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Jonathan Tobin: Defending the Right to a Jewish State

Heather Hale: Compliment your kids without giving them big heads

Megan Shauri: 10 ways you are ruining your own happiness

Carolyn Bigda: 8 Best Dividend Stocks for 2015

Kiplinger's Personal Finance editors: 7 Things You Didn't Know About Paying Off Student Loans

Samantha Olson: The Crucial Mistake 55% Of Parents Are Making At Their Baby's Bedtime

Densie Well, Ph.D., R.D. Open your eyes to yellow vegetables

The Kosher Gourmet by Megan Gordon With its colorful cache of purples and oranges and reds, COLLARD GREEN SLAW is a marvelous mood booster --- not to mention just downright delish
April 18, 2014

Rabbi Yonason Goldson: Clarifying one of the greatest philosophical conundrums in theology

Caroline B. Glick: The disappearance of US will

Megan Wallgren: 10 things I've learned from my teenagers

Lizette Borreli: Green Tea Boosts Brain Power, May Help Treat Dementia

John Ericson: Trying hard to be 'positive' but never succeeding? Blame Your Brain

The Kosher Gourmet by Julie Rothman Almondy, flourless torta del re (Italian king's cake), has royal roots, is simple to make, . . . but devour it because it's simply delicious

April 14, 2014

Rabbi Dr Naftali Brawer: Passover frees us from the tyranny of time

Greg Crosby: Passing Over Religion

Eric Schulzke: First degree: How America really recovered from a murder epidemic

Georgia Lee: When love is not enough: Teaching your kids about the realities of adult relationships

Cameron Huddleston: Freebies for Your Lawn and Garden

Gordon Pape: How you can tell if your financial adviser is setting you up for potential ruin

Dana Dovey: Up to 500,000 people die each year from hepatitis C-related liver disease. New Treatment Has Over 90% Success Rate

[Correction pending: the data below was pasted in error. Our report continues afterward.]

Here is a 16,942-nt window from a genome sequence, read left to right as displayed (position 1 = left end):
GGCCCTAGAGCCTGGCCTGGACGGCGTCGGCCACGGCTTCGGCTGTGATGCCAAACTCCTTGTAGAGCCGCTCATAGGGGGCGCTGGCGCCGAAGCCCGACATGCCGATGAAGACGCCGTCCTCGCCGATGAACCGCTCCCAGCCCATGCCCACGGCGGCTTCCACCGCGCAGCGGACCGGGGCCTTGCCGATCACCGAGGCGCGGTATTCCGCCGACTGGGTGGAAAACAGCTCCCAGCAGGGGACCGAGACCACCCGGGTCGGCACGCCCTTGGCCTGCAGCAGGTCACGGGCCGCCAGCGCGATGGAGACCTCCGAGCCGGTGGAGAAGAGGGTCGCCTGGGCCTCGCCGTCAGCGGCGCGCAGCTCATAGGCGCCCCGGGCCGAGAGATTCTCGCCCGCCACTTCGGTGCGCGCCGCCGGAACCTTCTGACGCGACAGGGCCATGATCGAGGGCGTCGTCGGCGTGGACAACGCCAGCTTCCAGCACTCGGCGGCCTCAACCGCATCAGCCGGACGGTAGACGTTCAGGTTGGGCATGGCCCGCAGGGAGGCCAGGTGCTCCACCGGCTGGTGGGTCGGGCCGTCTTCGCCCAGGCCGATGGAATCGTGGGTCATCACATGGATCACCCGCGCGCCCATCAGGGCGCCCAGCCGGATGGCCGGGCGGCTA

Justin Caba: Eating Watermelon Can Help Control High Blood Pressure

The Kosher Gourmet by Joshua E. London and Lou Marmon Don't dare pass over these Pesach picks for Manischewitz!

April 11, 2014

Rabbi Hillel Goldberg: Silence is much more than golden

Caroline B. Glick: Forgetting freedom at Passover

Susan Swann: How to value a child for who he is, not just what he does

Cameron Huddleston: 7 Financial Tasks You Should Tackle Right Now

Sandra Block and Lisa Gerstner: How to Profit From Your Passion

Susan Scutti: A Simple Blood Test Might Soon Diagnose Cancer

Chris Weller: Have A Slow Metabolism? Let Science Speed It Up For You

The Kosher Gourmet by Diane Rossen Worthington Whitefish Terrine: A French take on gefilte fish

April 9, 2014

Jonathan Tobin: Why Did Kerry Lie About Israeli Blame?

Samuel G. Freedman: A resolution 70 years later for a father's unsettling legacy of ashes from Dachau

Jessica Ivins: A resolution 70 years later for a father's unsettling legacy of ashes from Dachau

Kim Giles: Asking for help is not weakness

Kathy Kristof and Barbara Hoch Marcus: 7 Great Growth Israeli Stocks

Matthew Mientka: How Beans, Peas, And Chickpeas Cleanse Bad Cholesterol and Lowers Risk of Heart Disease

Sabrina Bachai: 5 At-Home Treatments For Headaches

The Kosher Gourmet by Daniel Neman Have yourself a matzo ball: The secrets bubby never told you and recipes she could have never imagined

April 8, 2014

Lori Nawyn: At Your Wit's End and Back: Finding Peace

Susan B. Garland and Rachel L. Sheedy: Strategies Married Couples Can Use to Boost Benefits

David Muhlbaum: Smart Tax Deductions Non-Itemizers Can Claim

Jill Weisenberger, M.S., R.D.N., C.D.E : Before You Lose Your Mental Edge

Dana Dovey: Coffee Drinkers Rejoice! Your Cup Of Joe Can Prevent Death From Liver Disease